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Better estimates of extinction risk

Nature volume 524, page 8 (06 August 2015) | Download Citation

Using an improved method for calculating the extinction risk of species could lower the risk estimates for about one in ten threatened species.

The influential Red List from the International Union for Conservation of Nature (IUCN) groups thousands of threatened plants and animals into different categories of extinction risk. Lucas Joppa at Microsoft Research in Redmond, Washington, and his colleagues analysed different methods of calculating the 'extent of occurrence' (EOO) for 21,763 species of mammals, birds and amphibians on the Red List. The EOO is the total area over which a species might be found — the smaller the area, the greater the vulnerability of that species.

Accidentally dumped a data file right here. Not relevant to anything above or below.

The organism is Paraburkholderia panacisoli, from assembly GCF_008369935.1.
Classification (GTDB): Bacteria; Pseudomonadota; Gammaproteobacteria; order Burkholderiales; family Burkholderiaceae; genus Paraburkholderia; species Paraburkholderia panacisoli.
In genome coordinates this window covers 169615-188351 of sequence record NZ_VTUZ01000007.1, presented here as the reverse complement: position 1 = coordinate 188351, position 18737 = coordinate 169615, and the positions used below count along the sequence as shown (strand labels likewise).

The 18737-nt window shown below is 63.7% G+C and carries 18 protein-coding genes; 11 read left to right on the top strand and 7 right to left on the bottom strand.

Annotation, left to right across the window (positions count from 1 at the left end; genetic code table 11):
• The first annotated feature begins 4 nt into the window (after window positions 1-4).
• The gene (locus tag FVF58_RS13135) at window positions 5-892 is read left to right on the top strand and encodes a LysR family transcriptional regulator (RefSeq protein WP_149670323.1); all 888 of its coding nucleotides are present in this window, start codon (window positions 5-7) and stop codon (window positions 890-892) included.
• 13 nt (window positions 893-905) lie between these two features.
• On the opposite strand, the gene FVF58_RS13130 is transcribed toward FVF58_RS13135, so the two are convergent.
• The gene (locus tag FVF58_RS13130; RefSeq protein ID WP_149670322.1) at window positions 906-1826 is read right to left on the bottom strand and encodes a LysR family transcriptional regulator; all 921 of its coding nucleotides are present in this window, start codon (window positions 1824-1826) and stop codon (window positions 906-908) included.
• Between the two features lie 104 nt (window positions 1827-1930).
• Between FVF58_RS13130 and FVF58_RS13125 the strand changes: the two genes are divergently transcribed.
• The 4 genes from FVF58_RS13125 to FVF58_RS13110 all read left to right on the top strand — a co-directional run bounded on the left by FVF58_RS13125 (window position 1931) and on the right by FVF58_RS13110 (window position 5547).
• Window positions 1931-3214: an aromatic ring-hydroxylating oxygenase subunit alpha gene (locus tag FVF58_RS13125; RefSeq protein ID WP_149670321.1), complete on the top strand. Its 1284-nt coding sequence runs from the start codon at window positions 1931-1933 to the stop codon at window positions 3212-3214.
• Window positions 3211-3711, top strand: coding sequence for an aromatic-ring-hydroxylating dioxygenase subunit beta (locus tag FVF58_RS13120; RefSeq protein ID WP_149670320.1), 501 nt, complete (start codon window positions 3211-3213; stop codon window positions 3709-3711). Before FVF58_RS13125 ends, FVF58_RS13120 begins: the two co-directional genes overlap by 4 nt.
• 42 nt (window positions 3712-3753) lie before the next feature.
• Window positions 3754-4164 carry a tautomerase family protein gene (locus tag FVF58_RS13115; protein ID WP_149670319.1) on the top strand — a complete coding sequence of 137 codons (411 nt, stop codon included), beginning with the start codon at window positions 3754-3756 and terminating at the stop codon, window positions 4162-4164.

Past assessments often used EOO calculation methods that the IUCN now considers outdated. The researchers found that applying the IUCN-approved method would lower the risk category of many threatened animals for 14–15% of mammals, 7–8% of birds and 12–15% of amphibians.

Conserv. Biol. (2015)

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